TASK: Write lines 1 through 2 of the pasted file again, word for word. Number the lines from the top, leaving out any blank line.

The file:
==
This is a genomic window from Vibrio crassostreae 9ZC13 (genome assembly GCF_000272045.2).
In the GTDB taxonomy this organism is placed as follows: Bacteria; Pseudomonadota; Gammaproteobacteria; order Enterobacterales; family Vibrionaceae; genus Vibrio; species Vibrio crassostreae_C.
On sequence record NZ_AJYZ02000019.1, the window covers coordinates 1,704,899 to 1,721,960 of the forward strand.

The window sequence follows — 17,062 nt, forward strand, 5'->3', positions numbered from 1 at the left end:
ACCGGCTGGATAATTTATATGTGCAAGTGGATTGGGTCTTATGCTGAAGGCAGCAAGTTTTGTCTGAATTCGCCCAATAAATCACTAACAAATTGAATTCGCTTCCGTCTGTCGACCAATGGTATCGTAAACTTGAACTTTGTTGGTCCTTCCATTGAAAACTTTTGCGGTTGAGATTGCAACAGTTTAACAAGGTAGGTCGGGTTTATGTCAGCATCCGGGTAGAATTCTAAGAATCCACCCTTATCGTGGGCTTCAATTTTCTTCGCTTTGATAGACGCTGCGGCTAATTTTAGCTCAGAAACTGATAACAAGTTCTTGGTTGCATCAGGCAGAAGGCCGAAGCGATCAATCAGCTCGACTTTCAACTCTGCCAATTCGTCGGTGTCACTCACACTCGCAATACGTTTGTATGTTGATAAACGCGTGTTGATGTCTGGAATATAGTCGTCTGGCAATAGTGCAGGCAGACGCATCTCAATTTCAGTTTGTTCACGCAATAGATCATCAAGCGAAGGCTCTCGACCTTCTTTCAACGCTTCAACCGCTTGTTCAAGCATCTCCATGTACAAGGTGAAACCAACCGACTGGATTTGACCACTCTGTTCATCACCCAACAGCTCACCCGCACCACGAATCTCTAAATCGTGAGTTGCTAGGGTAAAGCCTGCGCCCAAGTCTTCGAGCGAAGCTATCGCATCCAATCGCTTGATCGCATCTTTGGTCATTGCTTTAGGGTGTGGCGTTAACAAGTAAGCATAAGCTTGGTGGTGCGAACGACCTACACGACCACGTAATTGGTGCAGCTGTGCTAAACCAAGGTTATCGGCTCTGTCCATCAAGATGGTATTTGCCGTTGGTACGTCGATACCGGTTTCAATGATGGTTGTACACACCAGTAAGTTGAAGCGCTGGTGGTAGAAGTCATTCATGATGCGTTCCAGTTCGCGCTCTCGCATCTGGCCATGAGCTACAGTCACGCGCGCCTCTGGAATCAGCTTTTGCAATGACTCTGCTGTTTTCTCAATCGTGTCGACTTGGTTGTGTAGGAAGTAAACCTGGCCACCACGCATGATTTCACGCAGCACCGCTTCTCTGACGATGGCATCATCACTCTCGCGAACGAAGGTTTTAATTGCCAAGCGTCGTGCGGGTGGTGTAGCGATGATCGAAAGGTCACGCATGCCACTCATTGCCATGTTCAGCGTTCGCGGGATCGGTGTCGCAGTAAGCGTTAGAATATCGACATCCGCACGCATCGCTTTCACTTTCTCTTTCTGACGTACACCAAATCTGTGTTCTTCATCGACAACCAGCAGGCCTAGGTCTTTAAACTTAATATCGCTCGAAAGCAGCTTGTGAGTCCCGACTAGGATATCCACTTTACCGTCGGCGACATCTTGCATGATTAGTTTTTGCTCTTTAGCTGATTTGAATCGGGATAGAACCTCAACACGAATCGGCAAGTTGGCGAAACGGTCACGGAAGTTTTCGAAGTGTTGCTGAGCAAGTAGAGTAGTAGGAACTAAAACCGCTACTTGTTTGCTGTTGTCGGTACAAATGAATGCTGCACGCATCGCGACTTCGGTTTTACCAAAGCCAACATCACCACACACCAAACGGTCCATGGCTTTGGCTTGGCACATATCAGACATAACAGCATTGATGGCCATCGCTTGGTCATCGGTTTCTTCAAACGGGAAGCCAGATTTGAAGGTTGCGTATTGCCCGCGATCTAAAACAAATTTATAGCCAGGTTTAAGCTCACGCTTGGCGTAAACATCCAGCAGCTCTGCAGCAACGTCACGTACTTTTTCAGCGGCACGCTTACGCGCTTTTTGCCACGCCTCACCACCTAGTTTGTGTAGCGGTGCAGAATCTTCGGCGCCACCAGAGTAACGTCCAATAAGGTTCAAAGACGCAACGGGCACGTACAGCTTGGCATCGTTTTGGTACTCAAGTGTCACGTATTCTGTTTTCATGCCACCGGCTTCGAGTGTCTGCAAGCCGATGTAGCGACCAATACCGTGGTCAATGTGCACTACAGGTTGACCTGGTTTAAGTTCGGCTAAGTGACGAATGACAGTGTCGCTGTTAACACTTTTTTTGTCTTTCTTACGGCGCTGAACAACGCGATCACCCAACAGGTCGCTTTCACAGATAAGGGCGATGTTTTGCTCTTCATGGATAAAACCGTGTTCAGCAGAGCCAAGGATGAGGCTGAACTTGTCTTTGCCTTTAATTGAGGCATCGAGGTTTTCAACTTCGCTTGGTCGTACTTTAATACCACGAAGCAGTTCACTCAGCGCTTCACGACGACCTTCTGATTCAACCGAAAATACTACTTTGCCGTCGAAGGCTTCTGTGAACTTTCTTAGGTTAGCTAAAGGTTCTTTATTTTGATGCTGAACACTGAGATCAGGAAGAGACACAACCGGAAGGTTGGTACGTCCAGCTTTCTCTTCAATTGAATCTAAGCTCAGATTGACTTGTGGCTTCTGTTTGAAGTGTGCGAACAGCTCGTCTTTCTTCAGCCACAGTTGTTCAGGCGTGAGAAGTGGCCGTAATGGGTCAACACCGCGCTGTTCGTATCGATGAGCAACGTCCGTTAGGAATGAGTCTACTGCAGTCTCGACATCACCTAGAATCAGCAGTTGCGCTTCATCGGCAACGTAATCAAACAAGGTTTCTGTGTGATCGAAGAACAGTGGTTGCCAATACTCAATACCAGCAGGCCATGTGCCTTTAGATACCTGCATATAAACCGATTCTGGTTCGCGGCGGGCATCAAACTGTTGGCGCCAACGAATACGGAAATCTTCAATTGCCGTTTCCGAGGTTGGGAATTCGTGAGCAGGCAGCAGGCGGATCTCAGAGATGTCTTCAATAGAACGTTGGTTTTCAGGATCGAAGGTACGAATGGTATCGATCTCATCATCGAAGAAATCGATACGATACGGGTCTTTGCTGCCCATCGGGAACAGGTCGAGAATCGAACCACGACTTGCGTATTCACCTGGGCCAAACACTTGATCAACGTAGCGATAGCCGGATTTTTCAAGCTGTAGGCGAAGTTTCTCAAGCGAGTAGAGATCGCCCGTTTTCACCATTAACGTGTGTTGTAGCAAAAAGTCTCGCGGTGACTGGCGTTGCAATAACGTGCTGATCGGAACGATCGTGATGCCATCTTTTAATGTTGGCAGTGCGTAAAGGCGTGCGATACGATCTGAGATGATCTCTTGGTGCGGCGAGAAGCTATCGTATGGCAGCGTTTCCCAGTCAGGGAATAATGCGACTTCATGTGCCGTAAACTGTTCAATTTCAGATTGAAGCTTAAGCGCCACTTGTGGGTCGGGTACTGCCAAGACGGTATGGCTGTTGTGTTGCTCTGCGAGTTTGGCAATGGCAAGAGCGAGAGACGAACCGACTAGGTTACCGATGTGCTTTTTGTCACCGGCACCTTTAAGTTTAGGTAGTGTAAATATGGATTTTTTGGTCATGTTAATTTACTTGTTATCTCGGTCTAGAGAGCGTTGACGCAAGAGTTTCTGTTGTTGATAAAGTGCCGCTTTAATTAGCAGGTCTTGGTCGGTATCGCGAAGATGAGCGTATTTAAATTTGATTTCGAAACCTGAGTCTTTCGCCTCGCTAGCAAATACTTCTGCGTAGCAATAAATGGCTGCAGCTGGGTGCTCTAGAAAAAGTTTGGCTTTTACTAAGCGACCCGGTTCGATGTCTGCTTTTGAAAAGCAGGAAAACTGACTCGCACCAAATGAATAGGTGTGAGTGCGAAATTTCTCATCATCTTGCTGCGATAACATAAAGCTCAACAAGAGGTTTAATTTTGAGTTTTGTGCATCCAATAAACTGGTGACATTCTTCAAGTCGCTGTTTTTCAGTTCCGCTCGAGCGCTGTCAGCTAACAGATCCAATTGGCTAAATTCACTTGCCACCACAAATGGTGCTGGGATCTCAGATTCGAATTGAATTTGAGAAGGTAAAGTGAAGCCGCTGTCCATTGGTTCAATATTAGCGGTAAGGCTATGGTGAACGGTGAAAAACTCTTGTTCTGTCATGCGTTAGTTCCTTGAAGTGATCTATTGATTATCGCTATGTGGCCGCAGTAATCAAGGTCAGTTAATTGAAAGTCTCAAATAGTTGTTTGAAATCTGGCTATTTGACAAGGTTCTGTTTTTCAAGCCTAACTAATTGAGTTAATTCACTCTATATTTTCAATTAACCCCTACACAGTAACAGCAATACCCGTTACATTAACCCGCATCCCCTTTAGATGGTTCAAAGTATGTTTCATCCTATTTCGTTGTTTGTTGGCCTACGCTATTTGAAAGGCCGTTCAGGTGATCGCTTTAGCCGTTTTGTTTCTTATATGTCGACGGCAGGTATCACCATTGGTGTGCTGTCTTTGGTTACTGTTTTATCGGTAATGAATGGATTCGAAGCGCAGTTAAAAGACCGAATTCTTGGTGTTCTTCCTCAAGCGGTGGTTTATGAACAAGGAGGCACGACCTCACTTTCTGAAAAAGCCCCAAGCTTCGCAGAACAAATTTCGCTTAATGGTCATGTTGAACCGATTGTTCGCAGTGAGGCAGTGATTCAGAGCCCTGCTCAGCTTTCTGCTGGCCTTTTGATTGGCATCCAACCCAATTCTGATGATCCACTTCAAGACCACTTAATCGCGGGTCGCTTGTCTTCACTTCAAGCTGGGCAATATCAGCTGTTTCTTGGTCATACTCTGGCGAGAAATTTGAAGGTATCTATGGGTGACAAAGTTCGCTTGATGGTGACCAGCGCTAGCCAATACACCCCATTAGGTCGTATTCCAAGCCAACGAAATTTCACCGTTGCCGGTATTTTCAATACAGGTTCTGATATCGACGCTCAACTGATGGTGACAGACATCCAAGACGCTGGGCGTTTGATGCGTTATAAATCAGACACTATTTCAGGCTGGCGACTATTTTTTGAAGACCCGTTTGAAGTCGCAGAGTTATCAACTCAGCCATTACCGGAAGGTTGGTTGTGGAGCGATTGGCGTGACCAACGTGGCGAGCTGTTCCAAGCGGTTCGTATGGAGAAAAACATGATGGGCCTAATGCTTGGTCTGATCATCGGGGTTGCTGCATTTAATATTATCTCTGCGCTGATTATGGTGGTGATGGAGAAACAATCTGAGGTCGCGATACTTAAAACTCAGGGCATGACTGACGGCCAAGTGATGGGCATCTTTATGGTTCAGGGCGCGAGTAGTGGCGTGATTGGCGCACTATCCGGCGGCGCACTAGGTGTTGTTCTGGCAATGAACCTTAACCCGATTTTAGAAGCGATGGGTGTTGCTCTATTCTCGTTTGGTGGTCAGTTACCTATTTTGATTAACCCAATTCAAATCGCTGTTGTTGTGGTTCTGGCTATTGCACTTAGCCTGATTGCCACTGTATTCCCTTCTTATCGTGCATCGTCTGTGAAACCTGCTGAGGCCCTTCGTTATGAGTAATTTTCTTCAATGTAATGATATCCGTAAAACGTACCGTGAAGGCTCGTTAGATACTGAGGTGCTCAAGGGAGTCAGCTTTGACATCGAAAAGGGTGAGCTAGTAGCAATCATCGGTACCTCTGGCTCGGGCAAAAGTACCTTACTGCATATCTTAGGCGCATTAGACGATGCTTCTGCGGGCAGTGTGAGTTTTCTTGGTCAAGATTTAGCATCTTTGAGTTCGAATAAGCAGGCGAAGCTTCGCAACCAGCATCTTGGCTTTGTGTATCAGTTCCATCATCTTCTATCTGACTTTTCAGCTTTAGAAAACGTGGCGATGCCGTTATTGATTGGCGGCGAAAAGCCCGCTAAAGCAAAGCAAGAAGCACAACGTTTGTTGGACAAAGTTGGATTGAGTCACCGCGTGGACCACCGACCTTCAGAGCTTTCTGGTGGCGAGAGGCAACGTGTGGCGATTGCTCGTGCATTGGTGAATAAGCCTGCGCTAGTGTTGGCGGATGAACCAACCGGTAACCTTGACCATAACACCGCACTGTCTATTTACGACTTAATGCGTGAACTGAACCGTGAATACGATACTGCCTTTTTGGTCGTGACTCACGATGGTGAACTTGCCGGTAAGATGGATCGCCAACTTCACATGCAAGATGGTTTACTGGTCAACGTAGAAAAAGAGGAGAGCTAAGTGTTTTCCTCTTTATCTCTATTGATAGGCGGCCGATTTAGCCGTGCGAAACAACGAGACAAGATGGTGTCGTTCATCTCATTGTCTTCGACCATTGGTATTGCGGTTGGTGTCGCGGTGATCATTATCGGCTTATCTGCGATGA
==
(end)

This is a genomic window from Vibrio crassostreae 9ZC13 (genome assembly GCF_000272045.2).
In the GTDB taxonomy this organism is placed as follows: Bacteria; Pseudomonadota; Gammaproteobacteria; order Enterobacterales; family Vibrionaceae; genus Vibrio; species Vibrio crassostreae_C.